7. Silk protein: A protein spun by the silkworm, silk acts as a conditioning agent and adds bulk to products. The Cosmetic Ingredient Review has concluded that eight silk proteins—fibroin, hydrolyzed fibroin, sericin, hydrolyzed sericin, silk, hydrolyzed silk, silk extract and silk powder—are safe as used in beauty products.

And chemicals you may want to reconsider:

Sulfates: Often in the form of sodium laureth sulfate and sodium lauryl sulfate, sulfates give shampoo its sudsy-ness, and cut through grease and dirt. But they can also strip away natural oils in the process, which can lead to frizzy, dried-out strands, and an irritated scalp. Many shampoos now are created to be sulfate-free as a result of this.

Silicones: Silicones—whose names often end in –methicone or –oxane—form a waterproof coating over hair that keeps it from soaking up humidity, making them common in straightening and smoothing products. The coating also seals moisture inside the hair, and makes it shiny and easier to comb. But some silicones, like dimethicone, can also cause heavy buildup that leaves strands limp and dull. A class of silicones known as cyclosiloxanes is gaining growing attention from the research community, who has begun investigating concerns about whether they can cause cancer or disrupt the endocrine system.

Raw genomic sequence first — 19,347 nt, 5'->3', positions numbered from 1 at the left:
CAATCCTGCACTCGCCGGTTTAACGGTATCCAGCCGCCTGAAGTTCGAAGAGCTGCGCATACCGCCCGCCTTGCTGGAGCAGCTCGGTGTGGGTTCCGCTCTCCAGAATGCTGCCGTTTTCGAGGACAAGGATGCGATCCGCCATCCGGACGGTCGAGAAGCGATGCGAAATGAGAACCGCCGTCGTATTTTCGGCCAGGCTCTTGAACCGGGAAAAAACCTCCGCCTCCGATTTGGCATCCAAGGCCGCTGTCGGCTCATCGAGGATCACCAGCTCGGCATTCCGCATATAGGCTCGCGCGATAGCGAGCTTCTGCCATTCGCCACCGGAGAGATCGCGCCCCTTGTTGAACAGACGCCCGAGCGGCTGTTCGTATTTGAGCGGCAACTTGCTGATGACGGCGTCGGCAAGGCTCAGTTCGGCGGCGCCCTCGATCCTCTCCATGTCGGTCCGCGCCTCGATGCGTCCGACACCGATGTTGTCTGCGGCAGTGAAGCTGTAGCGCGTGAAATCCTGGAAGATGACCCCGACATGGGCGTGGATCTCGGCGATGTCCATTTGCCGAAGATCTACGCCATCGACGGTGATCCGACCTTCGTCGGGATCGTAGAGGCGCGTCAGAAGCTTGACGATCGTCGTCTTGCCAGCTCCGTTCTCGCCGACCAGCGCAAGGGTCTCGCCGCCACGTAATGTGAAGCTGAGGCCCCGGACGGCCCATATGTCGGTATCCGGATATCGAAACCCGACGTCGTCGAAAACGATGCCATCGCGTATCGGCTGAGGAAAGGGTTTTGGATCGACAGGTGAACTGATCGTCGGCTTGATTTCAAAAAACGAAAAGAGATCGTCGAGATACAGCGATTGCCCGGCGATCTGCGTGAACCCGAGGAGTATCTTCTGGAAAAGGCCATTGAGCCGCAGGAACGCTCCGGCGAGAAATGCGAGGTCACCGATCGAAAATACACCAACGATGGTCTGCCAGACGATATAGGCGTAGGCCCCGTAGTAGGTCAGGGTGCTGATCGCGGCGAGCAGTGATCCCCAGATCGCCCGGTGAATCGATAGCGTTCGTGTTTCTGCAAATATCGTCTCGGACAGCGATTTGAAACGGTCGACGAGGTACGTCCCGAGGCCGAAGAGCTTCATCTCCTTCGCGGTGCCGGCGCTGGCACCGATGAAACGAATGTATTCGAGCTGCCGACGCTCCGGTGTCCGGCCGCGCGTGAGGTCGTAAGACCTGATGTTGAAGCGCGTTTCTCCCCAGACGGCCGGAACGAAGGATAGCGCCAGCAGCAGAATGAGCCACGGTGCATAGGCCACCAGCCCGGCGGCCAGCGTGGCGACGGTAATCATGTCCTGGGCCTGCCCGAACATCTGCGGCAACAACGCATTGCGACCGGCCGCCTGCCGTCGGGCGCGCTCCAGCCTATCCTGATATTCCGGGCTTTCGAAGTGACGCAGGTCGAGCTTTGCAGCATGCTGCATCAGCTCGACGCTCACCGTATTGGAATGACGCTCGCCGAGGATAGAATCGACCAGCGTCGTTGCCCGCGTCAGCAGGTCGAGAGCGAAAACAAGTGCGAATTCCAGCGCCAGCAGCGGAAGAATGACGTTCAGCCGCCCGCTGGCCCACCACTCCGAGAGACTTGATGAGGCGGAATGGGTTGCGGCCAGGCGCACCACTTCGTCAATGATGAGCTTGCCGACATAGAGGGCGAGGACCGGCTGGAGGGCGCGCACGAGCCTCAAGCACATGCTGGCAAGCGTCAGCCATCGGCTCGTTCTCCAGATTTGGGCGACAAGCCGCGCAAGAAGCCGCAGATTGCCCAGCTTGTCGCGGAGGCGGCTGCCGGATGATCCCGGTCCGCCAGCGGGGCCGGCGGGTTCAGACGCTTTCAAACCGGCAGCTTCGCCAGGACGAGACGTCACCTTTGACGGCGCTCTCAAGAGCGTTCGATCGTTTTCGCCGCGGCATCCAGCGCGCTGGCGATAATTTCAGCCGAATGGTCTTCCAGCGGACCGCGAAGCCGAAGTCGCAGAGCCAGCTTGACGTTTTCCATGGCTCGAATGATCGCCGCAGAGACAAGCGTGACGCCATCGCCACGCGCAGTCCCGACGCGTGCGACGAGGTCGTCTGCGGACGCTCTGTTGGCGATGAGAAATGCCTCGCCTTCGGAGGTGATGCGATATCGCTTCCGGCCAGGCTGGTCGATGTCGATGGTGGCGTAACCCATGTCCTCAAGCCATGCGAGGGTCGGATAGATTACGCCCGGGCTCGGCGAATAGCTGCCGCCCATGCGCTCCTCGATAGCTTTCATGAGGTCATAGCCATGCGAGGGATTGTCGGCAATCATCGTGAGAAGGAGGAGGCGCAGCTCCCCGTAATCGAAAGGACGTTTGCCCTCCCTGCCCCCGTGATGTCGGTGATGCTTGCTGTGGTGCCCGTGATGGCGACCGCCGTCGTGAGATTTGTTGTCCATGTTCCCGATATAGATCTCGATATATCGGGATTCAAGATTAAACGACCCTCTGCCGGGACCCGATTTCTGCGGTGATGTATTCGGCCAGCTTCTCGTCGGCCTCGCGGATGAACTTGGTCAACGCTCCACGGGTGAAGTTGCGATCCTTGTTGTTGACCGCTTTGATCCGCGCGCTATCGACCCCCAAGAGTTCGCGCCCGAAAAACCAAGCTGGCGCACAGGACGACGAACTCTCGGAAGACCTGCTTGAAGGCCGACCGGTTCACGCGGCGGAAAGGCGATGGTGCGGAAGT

​It can be confusing when shopping for hair products! However putting in a little more effort to read the label when you’re out shopping can help you make better and safer decisions. When in doubt, speak to your stylist about what you’re looking out for; our stylists are always here to help!

Information adapted from

Ash brown and ash grey hair are some of our most regularly requested hair colours. But what exactly is ash?

Ash actually refers to the pigment, or the character of a certain color, rather than how light or dark the shad is. Ash hair colors are cool-toned, with a predominantly blue pigment and hints of green that create the overall colour. This creates an overall smoky and silvery appearance. All ash hair colours are crisp, with a sleek, cool appearance – they are not vibrant or bright.

Why ash hair tones are so popular

Ash hair colours can transform your look! For those who want to get rid of or soften the warmer tones in their existing hair colours – such as brassy, yellow or orange tones – which will bring back shine to the overall look as well.

It’s also a popular choice for those who want a more muted, subtle effect than attention-grabbing pastel colours. 

Who can wear ash colours?

Those with cooler skin tones look especially good with ash hair. Check your skin tones by looking at the veins in your wrist under natural light – are they blue or purple (as opposed to green or greenish blue)? Does your skin have a pink, red or blue tinge?

What are some popular ashy colours?

Two really flattering ash tones are ash brown and ash grey, that work for Asian skin tones. It looks especially beautiful using the balayage technique, which allows different shades of ash brown/grey to be blended seamlessly into the hair.

Just by looking at the colour chart, you can compare the (many!) different shades of brown. Comparing the cool toned browns to the warmer browns will show you just how varied the colour brown can be.

Wondering if you are suited for ashy tones? Call us today for a free consultation!